A step-by-step to cut promotion lines and be noticed at work
Forget spouting the 'right phrases' and walking the boss's dog. There are more solid ways to be noticed at work. And no, you don't have to stoop to sycophancy and late hours. If you really want to stand out at work, here are the things you should do:
1 Don't wait to be asked
Take the initiative and do little things that impact the team, without being asked. Preparing progress reports, putting back-ups in place or setting up reminders — it's a sure way to be noticed in a hurry. Very often, we only do as we are told and this turns the boss into a task-master. If you can see the logical conclusion of steps A and B, go ahead and do before being told to. You are acting like an adult, paying attention and displaying foresight. All good things.
2 Don't shut up
Meetings are black holes that gulp time, attention and energy. Very little gets done in them and the average drone is dozing off or checking up on Twitter during them. First off, don't sit in a corner or near the door which indicates you are anxious to buzz off or remain unseen. Sit up front and pay attention. Ask questions and voice opinions — but not too much. You don't want to be the person that extends meetings pointlessly and makes everyone groan. Don't be afraid to disagree, just do it in a way that address the issue and does not make it personal. And keep it short. You don't want to get into an argument.
3 Jot it down
It's a boring job, but the rewards make up for it. The reputation for being reliable is slowly built and start with small steps. Keeping all the visiting cards you collect handy, phone numbers in a file, pens in a stand, a calendar on your desk — and you become the goto guy for everything. Jot down every little deliverable, task, errand so that you can remember or bring it up when everyone else has forgotten.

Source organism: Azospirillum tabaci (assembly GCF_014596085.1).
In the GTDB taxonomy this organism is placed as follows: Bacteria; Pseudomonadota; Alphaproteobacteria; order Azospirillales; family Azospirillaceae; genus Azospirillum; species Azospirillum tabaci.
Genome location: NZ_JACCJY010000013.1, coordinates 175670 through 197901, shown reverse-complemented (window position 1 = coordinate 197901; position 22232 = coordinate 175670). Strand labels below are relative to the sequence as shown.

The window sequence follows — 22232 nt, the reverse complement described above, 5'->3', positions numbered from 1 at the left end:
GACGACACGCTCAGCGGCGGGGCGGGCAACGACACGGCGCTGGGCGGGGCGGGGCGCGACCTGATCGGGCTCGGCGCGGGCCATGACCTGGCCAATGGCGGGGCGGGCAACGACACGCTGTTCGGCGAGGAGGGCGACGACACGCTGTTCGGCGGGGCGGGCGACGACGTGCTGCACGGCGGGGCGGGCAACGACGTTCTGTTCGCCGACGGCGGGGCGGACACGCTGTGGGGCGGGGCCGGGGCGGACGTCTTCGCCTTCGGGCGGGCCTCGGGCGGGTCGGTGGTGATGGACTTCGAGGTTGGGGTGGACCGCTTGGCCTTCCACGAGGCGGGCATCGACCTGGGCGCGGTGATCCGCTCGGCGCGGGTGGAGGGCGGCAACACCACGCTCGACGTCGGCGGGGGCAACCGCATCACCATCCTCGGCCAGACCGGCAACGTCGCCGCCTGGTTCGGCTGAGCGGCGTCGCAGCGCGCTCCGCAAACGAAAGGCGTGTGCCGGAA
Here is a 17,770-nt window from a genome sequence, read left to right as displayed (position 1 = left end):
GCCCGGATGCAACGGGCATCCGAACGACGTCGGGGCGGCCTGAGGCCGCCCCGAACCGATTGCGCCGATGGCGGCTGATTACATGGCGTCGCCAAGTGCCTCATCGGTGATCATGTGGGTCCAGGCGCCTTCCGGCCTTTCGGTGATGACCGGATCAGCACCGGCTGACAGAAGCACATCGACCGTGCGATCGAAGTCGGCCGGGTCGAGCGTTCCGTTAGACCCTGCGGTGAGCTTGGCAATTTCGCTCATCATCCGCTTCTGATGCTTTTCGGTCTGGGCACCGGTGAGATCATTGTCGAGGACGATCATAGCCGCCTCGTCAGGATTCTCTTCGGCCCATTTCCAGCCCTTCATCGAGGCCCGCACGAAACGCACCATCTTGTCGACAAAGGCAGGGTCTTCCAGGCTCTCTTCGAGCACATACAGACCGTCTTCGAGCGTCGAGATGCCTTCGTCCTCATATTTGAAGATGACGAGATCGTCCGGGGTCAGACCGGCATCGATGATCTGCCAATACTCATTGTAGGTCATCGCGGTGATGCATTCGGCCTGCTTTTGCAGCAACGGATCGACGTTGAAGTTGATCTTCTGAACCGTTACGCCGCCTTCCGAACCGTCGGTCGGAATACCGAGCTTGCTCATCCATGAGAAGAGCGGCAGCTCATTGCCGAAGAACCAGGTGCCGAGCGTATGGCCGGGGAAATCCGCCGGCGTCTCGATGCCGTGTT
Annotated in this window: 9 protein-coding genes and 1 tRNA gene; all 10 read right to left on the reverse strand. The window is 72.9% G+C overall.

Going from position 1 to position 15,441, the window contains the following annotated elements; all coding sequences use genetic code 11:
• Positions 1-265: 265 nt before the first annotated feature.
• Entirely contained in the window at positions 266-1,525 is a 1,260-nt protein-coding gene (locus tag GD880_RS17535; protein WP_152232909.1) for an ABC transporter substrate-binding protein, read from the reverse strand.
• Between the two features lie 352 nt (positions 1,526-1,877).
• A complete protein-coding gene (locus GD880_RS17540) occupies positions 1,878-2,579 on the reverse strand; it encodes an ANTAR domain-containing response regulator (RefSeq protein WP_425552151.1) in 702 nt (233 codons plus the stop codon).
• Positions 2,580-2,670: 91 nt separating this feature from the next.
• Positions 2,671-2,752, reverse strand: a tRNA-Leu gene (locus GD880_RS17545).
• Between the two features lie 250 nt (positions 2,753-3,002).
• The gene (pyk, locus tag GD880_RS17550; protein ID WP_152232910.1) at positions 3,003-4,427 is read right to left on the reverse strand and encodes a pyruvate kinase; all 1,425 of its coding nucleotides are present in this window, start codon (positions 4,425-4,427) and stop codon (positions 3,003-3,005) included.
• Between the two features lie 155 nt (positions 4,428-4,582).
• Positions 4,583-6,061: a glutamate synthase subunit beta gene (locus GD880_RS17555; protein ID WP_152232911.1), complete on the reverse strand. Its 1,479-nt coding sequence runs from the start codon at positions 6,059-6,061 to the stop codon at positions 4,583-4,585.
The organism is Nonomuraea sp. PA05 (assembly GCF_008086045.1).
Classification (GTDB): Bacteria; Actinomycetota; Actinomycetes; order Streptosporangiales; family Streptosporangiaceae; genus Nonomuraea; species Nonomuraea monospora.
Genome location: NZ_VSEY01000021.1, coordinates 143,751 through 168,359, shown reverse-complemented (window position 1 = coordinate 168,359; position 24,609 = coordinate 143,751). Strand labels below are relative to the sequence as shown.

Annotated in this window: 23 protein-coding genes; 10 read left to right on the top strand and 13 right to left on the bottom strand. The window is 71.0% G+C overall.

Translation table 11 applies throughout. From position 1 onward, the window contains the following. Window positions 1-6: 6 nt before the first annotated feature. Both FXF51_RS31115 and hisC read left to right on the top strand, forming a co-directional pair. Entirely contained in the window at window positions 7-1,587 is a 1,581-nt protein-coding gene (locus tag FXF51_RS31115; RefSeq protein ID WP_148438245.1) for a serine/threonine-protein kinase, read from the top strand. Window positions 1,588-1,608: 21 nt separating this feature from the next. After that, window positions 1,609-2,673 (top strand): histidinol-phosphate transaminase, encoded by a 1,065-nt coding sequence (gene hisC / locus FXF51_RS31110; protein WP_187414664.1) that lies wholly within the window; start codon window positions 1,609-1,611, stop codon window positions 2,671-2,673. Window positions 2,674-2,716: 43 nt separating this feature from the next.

4 Keep books around
Sure, you can find everything on the Internet, but books give you an air of intellect. They also indicate that you keep yourself updated, cross-check your knowledge and believe in reference. Keep reference books, dictionary, thesaurus and journals pertaining to your profession at hand in your cubicle or desk. People may laugh at first, but then they'll head your way to look-up a thing or two; then you can laugh back. A word to the wise: Keep bathroom reading at home.
5 Know the staff
Be kind and respectful to the staff you don't have to 'work' with — janitors, liftman, peons and watchmen. But don't be condescending. Know their names like you would your colleagues' and address them by it. Don't forget 'please' and 'thank yous' and never raise your voice at them. Treating people, from whom you have nothing to gain materialistically, with respect immediately gives you exemplary character traits. While you are at it, also know the names and a little information about your colleagues' spouses and children.